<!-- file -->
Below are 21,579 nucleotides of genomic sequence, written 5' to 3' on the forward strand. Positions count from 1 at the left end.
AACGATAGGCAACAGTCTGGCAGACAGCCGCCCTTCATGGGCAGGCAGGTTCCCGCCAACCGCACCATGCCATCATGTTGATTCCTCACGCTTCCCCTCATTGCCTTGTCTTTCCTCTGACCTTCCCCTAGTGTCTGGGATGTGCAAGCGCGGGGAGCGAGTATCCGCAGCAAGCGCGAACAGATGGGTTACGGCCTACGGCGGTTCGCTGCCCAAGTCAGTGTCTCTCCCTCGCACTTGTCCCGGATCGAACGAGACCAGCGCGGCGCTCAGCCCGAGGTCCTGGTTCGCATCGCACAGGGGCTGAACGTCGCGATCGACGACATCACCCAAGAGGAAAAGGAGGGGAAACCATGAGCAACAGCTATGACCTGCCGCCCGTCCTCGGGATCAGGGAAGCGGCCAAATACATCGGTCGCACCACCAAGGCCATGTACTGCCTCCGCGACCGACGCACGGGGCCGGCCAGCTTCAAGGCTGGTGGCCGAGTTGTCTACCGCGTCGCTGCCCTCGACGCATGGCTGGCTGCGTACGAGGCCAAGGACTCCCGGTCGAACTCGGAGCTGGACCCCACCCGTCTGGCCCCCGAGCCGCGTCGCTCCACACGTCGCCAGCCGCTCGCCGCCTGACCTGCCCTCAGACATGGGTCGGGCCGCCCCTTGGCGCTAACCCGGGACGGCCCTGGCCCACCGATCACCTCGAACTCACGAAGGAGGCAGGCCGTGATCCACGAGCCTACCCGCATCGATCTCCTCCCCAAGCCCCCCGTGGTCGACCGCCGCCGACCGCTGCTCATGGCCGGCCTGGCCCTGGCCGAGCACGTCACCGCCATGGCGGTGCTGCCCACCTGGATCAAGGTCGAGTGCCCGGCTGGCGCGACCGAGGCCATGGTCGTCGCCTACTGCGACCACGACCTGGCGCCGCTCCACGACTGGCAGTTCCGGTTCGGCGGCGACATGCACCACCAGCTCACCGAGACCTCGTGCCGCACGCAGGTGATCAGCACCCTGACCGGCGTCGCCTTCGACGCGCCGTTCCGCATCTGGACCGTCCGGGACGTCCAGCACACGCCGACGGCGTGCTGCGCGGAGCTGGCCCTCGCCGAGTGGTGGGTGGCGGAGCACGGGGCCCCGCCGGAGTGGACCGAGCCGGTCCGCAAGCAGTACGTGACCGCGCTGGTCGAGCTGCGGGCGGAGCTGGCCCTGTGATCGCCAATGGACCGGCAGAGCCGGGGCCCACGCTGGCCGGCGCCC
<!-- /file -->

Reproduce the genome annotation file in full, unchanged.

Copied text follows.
Below are 21,579 nucleotides of genomic sequence, written 5' to 3' on the forward strand. Positions count from 1 at the left end.
AACGATAGGCAACAGTCTGGCAGACAGCCGCCCTTCATGGGCAGGCAGGTTCCCGCCAACCGCACCATGCCATCATGTTGATTCCTCACGCTTCCCCTCATTGCCTTGTCTTTCCTCTGACCTTCCCCTAGTGTCTGGGATGTGCAAGCGCGGGGAGCGAGTATCCGCAGCAAGCGCGAACAGATGGGTTACGGCCTACGGCGGTTCGCTGCCCAAGTCAGTGTCTCTCCCTCGCACTTGTCCCGGATCGAACGAGACCAGCGCGGCGCTCAGCCCGAGGTCCTGGTTCGCATCGCACAGGGGCTGAACGTCGCGATCGACGACATCACCCAAGAGGAAAAGGAGGGGAAACCATGAGCAACAGCTATGACCTGCCGCCCGTCCTCGGGATCAGGGAAGCGGCCAAATACATCGGTCGCACCACCAAGGCCATGTACTGCCTCCGCGACCGACGCACGGGGCCGGCCAGCTTCAAGGCTGGTGGCCGAGTTGTCTACCGCGTCGCTGCCCTCGACGCATGGCTGGCTGCGTACGAGGCCAAGGACTCCCGGTCGAACTCGGAGCTGGACCCCACCCGTCTGGCCCCCGAGCCGCGTCGCTCCACACGTCGCCAGCCGCTCGCCGCCTGACCTGCCCTCAGACATGGGTCGGGCCGCCCCTTGGCGCTAACCCGGGACGGCCCTGGCCCACCGATCACCTCGAACTCACGAAGGAGGCAGGCCGTGATCCACGAGCCTACCCGCATCGATCTCCTCCCCAAGCCCCCCGTGGTCGACCGCCGCCGACCGCTGCTCATGGCCGGCCTGGCCCTGGCCGAGCACGTCACCGCCATGGCGGTGCTGCCCACCTGGATCAAGGTCGAGTGCCCGGCTGGCGCGACCGAGGCCATGGTCGTCGCCTACTGCGACCACGACCTGGCGCCGCTCCACGACTGGCAGTTCCGGTTCGGCGGCGACATGCACCACCAGCTCACCGAGACCTCGTGCCGCACGCAGGTGATCAGCACCCTGACCGGCGTCGCCTTCGACGCGCCGTTCCGCATCTGGACCGTCCGGGACGTCCAGCACACGCCGACGGCGTGCTGCGCGGAGCTGGCCCTCGCCGAGTGGTGGGTGGCGGAGCACGGGGCCCCGCCGGAGTGGACCGAGCCGGTCCGCAAGCAGTACGTGACCGCGCTGGTCGAGCTGCGGGCGGAGCTGGCCCTGTGATCGCCAATGGACCGGCAGAGCCGGGGCCCACGCTGGCCGGCGCCC